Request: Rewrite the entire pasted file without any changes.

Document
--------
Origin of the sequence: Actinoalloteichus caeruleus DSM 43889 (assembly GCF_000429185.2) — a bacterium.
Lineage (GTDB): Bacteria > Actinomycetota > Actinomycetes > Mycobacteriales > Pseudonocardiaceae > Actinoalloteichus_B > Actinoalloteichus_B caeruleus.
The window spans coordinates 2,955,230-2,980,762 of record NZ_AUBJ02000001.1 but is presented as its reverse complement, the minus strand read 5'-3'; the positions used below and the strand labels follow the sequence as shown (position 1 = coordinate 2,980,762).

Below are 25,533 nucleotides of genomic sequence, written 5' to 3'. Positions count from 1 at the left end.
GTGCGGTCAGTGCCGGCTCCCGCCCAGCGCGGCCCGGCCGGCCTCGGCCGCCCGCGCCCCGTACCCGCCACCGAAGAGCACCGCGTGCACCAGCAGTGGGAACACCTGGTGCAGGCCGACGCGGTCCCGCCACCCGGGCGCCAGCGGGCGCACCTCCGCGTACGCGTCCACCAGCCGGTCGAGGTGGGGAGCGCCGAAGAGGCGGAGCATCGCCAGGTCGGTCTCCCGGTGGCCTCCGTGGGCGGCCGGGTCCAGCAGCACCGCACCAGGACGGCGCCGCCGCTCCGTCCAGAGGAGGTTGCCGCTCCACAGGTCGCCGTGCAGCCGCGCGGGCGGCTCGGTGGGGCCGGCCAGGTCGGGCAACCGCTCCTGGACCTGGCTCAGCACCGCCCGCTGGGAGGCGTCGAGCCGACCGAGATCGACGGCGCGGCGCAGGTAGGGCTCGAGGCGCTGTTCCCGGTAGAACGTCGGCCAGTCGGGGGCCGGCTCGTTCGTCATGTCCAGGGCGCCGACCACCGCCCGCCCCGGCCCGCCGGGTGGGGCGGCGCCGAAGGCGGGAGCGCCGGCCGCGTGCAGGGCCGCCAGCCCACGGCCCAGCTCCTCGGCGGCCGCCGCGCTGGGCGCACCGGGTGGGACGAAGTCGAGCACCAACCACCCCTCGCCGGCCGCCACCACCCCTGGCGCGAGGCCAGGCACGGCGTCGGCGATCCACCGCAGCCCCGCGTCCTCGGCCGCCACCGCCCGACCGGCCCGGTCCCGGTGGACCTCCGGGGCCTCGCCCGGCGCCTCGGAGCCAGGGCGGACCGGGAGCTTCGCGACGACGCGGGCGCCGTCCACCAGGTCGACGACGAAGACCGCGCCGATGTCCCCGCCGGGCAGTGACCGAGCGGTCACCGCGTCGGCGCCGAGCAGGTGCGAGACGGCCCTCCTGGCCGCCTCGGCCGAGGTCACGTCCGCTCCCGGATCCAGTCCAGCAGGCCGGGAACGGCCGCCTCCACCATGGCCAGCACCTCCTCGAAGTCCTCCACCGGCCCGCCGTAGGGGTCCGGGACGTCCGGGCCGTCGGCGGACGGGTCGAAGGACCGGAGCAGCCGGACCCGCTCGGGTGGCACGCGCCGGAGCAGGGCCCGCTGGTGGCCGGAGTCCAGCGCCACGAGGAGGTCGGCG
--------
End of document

Origin of the sequence: Actinoalloteichus caeruleus DSM 43889 (assembly GCF_000429185.2) — a bacterium.
Lineage (GTDB): Bacteria > Actinomycetota > Actinomycetes > Mycobacteriales > Pseudonocardiaceae > Actinoalloteichus_B > Actinoalloteichus_B caeruleus.
The window spans coordinates 2,955,230-2,980,762 of record NZ_AUBJ02000001.1 but is presented as its reverse complement, the minus strand read 5'-3'; the positions used below and the strand labels follow the sequence as shown (position 1 = coordinate 2,980,762).

Below are 25,533 nucleotides of genomic sequence, written 5' to 3'. Positions count from 1 at the left end.
GTGCGGTCAGTGCCGGCTCCCGCCCAGCGCGGCCCGGCCGGCCTCGGCCGCCCGCGCCCCGTACCCGCCACCGAAGAGCACCGCGTGCACCAGCAGTGGGAACACCTGGTGCAGGCCGACGCGGTCCCGCCACCCGGGCGCCAGCGGGCGCACCTCCGCGTACGCGTCCACCAGCCGGTCGAGGTGGGGAGCGCCGAAGAGGCGGAGCATCGCCAGGTCGGTCTCCCGGTGGCCTCCGTGGGCGGCCGGGTCCAGCAGCACCGCACCAGGACGGCGCCGCCGCTCCGTCCAGAGGAGGTTGCCGCTCCACAGGTCGCCGTGCAGCCGCGCGGGCGGCTCGGTGGGGCCGGCCAGGTCGGGCAACCGCTCCTGGACCTGGCTCAGCACCGCCCGCTGGGAGGCGTCGAGCCGACCGAGATCGACGGCGCGGCGCAGGTAGGGCTCGAGGCGCTGTTCCCGGTAGAACGTCGGCCAGTCGGGGGCCGGCTCGTTCGTCATGTCCAGGGCGCCGACCACCGCCCGCCCCGGCCCGCCGGGTGGGGCGGCGCCGAAGGCGGGAGCGCCGGCCGCGTGCAGGGCCGCCAGCCCACGGCCCAGCTCCTCGGCGGCCGCCGCGCTGGGCGCACCGGGTGGGACGAAGTCGAGCACCAACCACCCCTCGCCGGCCGCCACCACCCCTGGCGCGAGGCCAGGCACGGCGTCGGCGATCCACCGCAGCCCCGCGTCCTCGGCCGCCACCGCCCGACCGGCCCGGTCCCGGTGGACCTCCGGGGCCTCGCCCGGCGCCTCGGAGCCAGGGCGGACCGGGAGCTTCGCGACGACGCGGGCGCCGTCCACCAGGTCGACGACGAAGACCGCGCCGATGTCCCCGCCGGGCAGTGACCGAGCGGTCACCGCGTCGGCGCCGAGCAGGTGCGAGACGGCCCTCCTGGCCGCCTCGGCCGAGGTCACGTCCGCTCCCGGATCCAGTCCAGCAGGCCGGGAACGGCCGCCTCCACCATGGCCAGCACCTCCTCGAAGTCCTCCACCGGCCCGCCGTAGGGGTCCGGGACGTCCGGGCCGTCGGCGGACGGGTCGAAGGACCGGAGCAGCCGGACCCGCTCGGGTGGCACGCGCCGGAGCAGGGCCCGCTGGTGGCCGGAGTCCAGCGCCACGAGGAGGTCGGCG